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Transom:
These poems seem to dramatize an internal stability in the face of an unfixed world. The leaves all change, the promises are untrustworthy, but the self behind them remains. Do you perceive your lyric “I” as Romantic in the Wordsworthian sense, a site of tranquility animating the world?

Savich:
I’d probably say the self is animated by what isn’t fixed and so itself becomes unfixed, unfixable, transfixed, as in the example of the earliest flipbooks. You paint what you can’t mend, you could patch the stucco or live in the house longer. And yet, yes, you are living there, stable enough to receive mail, which is better than fixing/solving things. But I think any sense of tranquility comes – or should – not from countering external weathers but by being out in them (as though we have a choice not to be. . .), in line for instances. Could the result feel like “stillness” as a result of resultant companionable motion? Usually.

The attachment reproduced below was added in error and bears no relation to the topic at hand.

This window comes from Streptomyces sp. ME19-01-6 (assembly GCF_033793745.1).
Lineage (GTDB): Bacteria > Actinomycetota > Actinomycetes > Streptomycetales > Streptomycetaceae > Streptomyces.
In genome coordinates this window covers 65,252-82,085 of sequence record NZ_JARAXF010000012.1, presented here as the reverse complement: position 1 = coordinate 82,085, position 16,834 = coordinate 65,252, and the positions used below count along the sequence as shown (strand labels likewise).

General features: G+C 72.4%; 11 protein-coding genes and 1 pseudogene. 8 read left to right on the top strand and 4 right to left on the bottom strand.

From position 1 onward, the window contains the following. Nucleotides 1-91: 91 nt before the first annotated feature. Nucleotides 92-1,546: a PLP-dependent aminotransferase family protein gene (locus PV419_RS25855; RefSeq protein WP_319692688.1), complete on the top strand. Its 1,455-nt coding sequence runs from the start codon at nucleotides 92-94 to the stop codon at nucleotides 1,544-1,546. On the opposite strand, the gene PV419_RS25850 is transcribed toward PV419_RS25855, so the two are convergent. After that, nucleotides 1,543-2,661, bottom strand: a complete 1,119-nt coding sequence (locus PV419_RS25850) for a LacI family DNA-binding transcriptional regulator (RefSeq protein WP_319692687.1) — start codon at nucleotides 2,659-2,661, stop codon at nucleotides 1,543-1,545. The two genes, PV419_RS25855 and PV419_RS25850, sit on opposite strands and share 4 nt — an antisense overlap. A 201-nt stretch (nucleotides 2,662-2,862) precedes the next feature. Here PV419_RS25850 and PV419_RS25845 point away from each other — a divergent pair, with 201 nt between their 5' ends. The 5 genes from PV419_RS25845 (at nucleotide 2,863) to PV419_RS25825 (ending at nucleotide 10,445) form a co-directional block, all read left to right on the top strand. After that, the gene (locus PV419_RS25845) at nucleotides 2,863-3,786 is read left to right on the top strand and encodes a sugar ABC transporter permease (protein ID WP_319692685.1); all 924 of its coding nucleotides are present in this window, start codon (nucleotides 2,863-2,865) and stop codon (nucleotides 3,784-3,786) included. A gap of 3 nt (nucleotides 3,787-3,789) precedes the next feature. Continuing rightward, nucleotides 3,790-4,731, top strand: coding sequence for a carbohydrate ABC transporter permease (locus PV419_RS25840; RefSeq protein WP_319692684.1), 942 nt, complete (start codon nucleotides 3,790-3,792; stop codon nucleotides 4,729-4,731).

Transom:
In your poems, the distinction between a straight line and a tangle collapses: “I have been practicing a knot so complex the rope goes completely straight at times.” If complexity leads to simplicity, what’s the virtue of knotting up in the first place? 

Savich:
I don’t know if it’s a virtue because I don’t think we have a choice: the rope is already knotty. Some art tries to deny this, sure, preferring the endless interstate to the sudden straightaway amid swerves. But I love the advent of unexpected ease: instead of a knot, take this straight rope; instead of swimming, throw your trunks in the river. Maybe the virtue of the tangle, the balling up, is in letting go – submitting, surrendering, letting the coiled gnarl regain another shape – enough that something else can happen, something more significant than a more seemingly direct response.